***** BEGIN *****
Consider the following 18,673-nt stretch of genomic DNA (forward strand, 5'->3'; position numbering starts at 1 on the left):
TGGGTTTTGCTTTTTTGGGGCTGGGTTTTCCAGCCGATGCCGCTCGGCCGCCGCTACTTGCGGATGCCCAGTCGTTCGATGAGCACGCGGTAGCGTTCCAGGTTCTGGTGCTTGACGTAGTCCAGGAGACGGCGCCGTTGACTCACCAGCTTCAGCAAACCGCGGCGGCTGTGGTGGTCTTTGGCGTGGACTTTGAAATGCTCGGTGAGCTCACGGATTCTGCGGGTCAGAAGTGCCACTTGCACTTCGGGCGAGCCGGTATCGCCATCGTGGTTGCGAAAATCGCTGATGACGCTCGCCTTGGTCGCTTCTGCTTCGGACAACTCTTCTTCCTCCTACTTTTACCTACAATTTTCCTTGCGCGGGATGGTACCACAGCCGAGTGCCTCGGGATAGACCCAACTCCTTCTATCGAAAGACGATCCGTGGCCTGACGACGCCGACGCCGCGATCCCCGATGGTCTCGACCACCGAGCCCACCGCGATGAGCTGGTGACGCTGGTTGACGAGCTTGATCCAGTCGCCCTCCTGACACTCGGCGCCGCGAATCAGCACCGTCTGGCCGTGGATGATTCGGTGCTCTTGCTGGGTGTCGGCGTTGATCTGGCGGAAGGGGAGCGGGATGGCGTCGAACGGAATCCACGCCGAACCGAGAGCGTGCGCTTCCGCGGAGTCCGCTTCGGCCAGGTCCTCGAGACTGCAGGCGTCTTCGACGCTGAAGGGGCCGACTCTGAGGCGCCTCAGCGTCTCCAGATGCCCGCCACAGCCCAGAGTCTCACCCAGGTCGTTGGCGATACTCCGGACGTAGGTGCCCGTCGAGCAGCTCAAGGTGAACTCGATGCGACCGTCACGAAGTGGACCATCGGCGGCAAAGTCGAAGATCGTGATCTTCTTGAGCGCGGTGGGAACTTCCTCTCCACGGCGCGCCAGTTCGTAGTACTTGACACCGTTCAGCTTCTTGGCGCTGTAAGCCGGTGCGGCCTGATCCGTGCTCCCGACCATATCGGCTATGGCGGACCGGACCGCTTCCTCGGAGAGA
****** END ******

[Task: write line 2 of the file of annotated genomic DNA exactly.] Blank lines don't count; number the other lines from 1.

TGGGTTTTGCTTTTTTGGGGCTGGGTTTTCCAGCCGATGCCGCTCGGCCGCCGCTACTTGCGGATGCCCAGTCGTTCGATGAGCACGCGGTAGCGTTCCAGGTTCTGGTGCTTGACGTAGTCCAGGAGACGGCGCCGTTGACTCACCAGCTTCAGCAAACCGCGGCGGCTGTGGTGGTCTTTGGCGTGGACTTTGAAATGCTCGGTGAGCTCACGGATTCTGCGGGTCAGAAGTGCCACTTGCACTTCGGGCGAGCCGGTATCGCCATCGTGGTTGCGAAAATCGCTGATGACGCTCGCCTTGGTCGCTTCTGCTTCGGACAACTCTTCTTCCTCCTACTTTTACCTACAATTTTCCTTGCGCGGGATGGTACCACAGCCGAGTGCCTCGGGATAGACCCAACTCCTTCTATCGAAAGACGATCCGTGGCCTGACGACGCCGACGCCGCGATCCCCGATGGTCTCGACCACCGAGCCCACCGCGATGAGCTGGTGACGCTGGTTGACGAGCTTGATCCAGTCGCCCTCCTGACACTCGGCGCCGCGAATCAGCACCGTCTGGCCGTGGATGATTCGGTGCTCTTGCTGGGTGTCGGCGTTGATCTGGCGGAAGGGGAGCGGGATGGCGTCGAACGGAATCCACGCCGAACCGAGAGCGTGCGCTTCCGCGGAGTCCGCTTCGGCCAGGTCCTCGAGACTGCAGGCGTCTTCGACGCTGAAGGGGCCGACTCTGAGGCGCCTCAGCGTCTCCAGATGCCCGCCACAGCCCAGAGTCTCACCCAGGTCGTTGGCGATACTCCGGACGTAGGTGCCCGTCGAGCAGCTCAAGGTGAACTCGATGCGACCGTCACGAAGTGGACCATCGGCGGCAAAGTCGAAGATCGTGATCTTCTTGAGCGCGGTGGGAACTTCCTCTCCACGGCGCGCCAGTTCGTAGTACTTGACACCGTTCAGCTTCTTGGCGCTGTAAGCCGGTGCGGCCTGATCCGTGCTCCCGACCATATCGGCTATGGCGGACCGGACCGCTTCCTCGGAGAGA